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Neptune

late 14c., "Roman god of the sea," from Latin Neptunus, the Roman god of the sea (son of Saturn, brother of Jupiter, later identified with Greek Poseidon), probably from PIE root *nebh- "cloud" (source of Latin nebula "fog, mist, cloud"), via a sense of "moist, wet."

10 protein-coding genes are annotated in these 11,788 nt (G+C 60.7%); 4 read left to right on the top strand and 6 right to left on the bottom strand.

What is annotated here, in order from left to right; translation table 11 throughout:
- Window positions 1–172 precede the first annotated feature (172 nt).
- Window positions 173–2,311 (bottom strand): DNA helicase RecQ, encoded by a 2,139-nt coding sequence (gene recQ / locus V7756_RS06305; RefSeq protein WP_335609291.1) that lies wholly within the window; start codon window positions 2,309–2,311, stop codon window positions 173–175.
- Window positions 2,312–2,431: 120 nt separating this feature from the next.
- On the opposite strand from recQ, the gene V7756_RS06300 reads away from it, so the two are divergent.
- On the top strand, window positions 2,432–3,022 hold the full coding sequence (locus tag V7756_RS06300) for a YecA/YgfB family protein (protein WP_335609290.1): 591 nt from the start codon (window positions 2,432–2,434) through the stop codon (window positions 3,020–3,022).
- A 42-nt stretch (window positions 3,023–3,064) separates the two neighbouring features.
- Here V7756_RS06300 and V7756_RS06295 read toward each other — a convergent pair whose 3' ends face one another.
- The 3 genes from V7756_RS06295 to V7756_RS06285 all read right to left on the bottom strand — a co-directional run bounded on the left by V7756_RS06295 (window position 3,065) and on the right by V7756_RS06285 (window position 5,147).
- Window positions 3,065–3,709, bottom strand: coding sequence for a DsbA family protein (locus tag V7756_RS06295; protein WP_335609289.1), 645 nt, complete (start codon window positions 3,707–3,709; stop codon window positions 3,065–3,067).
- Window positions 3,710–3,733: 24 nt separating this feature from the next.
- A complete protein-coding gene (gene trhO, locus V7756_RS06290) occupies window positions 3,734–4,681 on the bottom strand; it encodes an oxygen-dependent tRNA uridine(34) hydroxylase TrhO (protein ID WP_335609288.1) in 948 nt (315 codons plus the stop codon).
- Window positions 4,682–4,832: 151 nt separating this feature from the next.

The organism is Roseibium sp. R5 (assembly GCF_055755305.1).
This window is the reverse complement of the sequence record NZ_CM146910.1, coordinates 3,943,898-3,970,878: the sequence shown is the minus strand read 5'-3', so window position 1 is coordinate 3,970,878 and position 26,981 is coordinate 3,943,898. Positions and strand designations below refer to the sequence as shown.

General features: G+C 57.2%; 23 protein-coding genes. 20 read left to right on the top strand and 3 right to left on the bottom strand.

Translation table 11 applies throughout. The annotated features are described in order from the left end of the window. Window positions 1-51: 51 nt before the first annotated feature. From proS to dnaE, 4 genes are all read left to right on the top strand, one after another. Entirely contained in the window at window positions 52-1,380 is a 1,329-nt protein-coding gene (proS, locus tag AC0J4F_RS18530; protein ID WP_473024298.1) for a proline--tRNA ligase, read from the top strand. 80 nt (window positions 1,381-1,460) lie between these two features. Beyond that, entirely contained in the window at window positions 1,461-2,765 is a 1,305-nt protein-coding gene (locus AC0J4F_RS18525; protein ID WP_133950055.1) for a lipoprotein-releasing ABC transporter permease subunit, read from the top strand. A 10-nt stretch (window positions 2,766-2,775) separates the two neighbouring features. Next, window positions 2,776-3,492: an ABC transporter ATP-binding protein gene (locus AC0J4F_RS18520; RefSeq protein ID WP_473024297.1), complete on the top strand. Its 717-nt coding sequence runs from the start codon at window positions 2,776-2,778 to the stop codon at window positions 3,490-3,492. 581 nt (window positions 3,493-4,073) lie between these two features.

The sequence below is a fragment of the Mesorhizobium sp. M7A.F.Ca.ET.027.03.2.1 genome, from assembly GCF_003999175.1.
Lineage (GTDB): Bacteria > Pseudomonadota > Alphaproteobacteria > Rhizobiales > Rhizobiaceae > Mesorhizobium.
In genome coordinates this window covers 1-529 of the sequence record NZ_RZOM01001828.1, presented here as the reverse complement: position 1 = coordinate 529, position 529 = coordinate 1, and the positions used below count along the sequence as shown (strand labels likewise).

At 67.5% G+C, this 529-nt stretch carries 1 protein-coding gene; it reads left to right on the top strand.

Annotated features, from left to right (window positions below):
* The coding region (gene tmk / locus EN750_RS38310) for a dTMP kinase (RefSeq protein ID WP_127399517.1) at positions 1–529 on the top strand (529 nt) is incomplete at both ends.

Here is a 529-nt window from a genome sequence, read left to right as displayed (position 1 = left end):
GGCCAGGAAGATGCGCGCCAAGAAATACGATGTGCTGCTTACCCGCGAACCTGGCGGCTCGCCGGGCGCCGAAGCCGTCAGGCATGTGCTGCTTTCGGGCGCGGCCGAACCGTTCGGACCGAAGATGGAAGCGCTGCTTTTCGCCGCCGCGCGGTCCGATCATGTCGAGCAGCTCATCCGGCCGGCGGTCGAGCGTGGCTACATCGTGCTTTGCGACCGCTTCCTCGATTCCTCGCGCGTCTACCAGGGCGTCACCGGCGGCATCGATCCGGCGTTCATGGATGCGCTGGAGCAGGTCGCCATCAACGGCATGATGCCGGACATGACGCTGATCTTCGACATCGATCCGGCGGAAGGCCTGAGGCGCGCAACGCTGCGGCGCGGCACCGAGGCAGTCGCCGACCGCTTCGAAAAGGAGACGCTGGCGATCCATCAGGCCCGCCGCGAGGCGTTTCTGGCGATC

The planet so named was discovered by German astronomer Johann Gottfried Galle (1812-1910) on the night of Sept. 23-24, 1846 and named by French astronomer Urbain Le Verrier (1811-1877), who had predicted its position based on anomalies in the motion of Uranus and sent the coordinates to Galle. It is too dim to be seen with the naked eye, but it had been seen by observers using telescopes as far back as Galileo, but they did not recognize and identify it as a planet. Until the identification of Pluto in 1930 (and since that planet's demotion), it was the most distant known planet of the solar system.

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